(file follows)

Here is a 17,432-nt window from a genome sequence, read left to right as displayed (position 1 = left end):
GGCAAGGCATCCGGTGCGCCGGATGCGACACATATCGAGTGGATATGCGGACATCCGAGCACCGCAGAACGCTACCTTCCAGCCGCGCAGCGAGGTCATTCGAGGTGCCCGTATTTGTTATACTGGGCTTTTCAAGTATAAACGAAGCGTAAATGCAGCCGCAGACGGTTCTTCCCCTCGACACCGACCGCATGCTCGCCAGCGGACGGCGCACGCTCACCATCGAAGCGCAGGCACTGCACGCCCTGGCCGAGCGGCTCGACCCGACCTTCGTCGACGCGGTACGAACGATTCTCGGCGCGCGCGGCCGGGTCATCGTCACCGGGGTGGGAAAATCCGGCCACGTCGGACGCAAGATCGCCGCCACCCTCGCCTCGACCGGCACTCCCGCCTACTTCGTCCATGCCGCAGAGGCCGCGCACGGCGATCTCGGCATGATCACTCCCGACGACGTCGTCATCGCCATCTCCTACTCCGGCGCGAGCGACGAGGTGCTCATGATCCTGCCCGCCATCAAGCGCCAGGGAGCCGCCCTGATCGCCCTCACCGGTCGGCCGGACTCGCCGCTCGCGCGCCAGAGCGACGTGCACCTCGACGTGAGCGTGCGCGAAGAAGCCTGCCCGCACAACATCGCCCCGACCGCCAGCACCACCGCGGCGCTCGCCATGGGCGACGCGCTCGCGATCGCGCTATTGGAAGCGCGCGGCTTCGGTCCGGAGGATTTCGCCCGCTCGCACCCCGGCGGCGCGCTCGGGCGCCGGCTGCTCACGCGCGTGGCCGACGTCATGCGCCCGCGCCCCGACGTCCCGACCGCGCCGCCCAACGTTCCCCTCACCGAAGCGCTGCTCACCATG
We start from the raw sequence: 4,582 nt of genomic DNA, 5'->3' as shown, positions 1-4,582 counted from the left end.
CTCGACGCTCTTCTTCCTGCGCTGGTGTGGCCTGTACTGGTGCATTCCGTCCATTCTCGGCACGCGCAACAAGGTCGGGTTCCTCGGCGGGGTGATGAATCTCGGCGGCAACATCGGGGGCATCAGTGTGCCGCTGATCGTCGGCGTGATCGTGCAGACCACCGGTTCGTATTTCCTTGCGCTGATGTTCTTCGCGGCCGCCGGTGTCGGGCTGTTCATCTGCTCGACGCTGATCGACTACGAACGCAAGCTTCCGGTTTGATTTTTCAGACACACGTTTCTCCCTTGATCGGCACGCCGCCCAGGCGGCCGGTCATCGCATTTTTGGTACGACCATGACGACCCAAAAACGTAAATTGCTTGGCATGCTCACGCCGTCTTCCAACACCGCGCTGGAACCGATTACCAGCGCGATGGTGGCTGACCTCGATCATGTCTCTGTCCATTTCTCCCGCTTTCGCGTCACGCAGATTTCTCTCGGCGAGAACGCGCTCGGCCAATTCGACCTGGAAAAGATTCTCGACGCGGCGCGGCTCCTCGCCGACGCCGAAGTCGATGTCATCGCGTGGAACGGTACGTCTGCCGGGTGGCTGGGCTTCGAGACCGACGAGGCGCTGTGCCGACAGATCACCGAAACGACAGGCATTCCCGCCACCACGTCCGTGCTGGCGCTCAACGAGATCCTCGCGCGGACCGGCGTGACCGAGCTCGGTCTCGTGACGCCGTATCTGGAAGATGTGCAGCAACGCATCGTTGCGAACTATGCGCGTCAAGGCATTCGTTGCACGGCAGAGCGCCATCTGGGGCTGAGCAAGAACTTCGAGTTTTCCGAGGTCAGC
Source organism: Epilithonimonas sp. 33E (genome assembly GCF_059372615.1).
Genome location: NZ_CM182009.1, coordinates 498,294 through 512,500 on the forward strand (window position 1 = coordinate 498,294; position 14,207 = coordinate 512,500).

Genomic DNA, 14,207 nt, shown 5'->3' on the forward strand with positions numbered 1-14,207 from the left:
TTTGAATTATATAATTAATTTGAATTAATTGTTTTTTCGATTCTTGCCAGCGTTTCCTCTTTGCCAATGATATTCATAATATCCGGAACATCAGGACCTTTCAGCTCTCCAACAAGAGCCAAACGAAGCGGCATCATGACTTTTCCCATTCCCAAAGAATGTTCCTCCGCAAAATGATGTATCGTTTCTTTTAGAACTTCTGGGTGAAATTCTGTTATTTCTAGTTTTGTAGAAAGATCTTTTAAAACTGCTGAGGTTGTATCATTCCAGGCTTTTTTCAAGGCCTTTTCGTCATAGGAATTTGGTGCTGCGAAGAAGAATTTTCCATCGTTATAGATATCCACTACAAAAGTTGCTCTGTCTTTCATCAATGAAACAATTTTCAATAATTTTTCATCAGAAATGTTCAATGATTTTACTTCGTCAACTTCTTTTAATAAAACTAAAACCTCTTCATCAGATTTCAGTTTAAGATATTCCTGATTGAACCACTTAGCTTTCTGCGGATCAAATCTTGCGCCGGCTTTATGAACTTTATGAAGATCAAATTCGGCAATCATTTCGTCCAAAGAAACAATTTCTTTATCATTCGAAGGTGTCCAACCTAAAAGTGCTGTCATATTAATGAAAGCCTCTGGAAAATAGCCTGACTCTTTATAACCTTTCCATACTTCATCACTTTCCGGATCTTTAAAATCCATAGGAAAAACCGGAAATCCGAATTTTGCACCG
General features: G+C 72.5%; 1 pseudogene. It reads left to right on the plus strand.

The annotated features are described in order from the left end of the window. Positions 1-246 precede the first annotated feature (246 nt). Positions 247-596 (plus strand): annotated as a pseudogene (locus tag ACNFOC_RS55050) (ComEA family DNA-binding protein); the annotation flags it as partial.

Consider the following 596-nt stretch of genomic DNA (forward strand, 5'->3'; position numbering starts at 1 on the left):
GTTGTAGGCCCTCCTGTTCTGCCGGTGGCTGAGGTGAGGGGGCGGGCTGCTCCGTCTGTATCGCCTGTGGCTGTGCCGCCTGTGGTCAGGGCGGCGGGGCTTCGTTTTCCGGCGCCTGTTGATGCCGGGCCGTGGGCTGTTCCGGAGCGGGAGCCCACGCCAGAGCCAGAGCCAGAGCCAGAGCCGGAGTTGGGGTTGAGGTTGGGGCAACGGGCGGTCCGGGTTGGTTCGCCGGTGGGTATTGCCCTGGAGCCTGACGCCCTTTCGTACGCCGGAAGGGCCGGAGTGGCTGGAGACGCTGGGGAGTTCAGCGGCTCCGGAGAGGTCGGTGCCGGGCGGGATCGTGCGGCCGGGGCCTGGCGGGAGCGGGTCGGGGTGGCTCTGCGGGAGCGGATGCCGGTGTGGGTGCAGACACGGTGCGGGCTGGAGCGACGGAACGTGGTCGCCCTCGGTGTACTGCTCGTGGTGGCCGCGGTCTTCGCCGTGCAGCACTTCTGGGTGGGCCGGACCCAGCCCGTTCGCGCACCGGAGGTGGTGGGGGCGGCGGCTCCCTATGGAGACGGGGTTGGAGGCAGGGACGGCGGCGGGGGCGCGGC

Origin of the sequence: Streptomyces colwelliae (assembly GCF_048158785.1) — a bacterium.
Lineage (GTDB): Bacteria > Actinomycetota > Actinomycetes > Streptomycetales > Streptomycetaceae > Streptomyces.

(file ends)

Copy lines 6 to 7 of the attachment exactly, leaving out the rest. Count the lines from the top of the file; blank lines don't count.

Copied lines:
Genome location: NZ_CM182009.1, coordinates 498,294 through 512,500 on the forward strand (window position 1 = coordinate 498,294; position 14,207 = coordinate 512,500).

Genomic DNA, 14,207 nt, shown 5'->3' on the forward strand with positions numbered 1-14,207 from the left: